The National Gallery is one of the most important museums of Greece. National Gallery collections comprise more than 20,000 works of painting, sculpture, engraving and other forms of art; this is the treasury of Modern Greek art, encompassing the period from the post-Byzantine times until today. Moreover, the National Gallery owns a remarkable collection of Western European paintings.
The Gallery was founded on April 10, 1900 by a law in which provision was also made for the assignment of a chief curator of the Foundation. The acclaimed painter Georgios Iakovidis was appointed in this position. The National Gallery’s operation regulation was legislated on June 28,1900. Its early collections came from the National Technical University and the University of Athens. Substantial donations came to be added to these. In 1954, the National Gallery merged with the Alexandros Soutzos Estate, hence its double name.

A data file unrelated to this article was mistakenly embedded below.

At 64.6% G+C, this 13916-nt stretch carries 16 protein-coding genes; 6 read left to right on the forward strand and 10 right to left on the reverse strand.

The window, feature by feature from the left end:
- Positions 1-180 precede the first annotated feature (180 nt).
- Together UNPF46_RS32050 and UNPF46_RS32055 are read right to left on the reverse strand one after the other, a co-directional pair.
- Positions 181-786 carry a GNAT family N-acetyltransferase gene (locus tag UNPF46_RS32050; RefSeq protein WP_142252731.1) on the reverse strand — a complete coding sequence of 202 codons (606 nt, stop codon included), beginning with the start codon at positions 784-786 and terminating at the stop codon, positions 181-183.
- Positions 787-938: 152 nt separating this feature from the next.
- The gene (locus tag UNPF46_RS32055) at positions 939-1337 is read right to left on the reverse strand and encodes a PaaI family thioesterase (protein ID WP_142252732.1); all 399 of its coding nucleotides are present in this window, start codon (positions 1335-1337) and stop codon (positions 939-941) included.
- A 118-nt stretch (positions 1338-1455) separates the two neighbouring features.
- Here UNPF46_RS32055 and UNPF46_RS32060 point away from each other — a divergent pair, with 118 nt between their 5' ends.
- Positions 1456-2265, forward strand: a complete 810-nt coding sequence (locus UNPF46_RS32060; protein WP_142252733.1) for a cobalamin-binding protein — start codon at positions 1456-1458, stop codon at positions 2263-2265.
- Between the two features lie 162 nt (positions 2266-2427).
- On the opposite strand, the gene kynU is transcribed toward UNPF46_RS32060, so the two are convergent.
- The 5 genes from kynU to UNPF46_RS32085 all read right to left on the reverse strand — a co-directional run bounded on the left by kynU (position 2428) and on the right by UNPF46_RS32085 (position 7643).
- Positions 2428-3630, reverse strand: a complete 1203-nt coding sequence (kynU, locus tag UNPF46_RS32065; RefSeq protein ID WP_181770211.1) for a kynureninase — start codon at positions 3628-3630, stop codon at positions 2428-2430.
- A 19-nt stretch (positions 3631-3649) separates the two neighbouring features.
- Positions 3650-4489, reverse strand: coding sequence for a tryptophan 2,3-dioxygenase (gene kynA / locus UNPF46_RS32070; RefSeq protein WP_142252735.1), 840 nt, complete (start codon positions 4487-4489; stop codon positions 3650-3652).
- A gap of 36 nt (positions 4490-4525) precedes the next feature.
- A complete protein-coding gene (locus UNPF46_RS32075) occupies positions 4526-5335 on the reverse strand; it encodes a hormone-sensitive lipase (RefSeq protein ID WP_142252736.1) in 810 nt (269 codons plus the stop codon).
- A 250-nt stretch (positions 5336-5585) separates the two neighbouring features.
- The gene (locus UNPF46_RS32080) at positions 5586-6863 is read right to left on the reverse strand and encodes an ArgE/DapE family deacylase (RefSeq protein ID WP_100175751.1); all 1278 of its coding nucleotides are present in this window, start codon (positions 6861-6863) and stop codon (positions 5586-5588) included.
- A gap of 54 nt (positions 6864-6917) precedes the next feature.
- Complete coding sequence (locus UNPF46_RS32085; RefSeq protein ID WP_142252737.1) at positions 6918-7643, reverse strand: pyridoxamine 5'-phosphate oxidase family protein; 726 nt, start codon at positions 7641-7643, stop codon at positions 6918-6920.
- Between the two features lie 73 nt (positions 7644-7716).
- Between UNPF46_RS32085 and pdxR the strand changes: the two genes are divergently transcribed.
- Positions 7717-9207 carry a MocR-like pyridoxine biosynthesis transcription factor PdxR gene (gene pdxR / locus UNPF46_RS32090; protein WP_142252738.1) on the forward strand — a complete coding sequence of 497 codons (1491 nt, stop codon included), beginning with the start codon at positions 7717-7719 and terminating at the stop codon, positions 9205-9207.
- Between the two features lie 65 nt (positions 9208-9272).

The institutional role of the National Gallery is to collect, safekeep, preserve, study and exhibit works of art towards the aesthetic training of the public, the on-going education through art and the recreation that it is able to provide, as well as the self-awareness of the Greek people through the history of art, which expresses the national history on a symbolic level.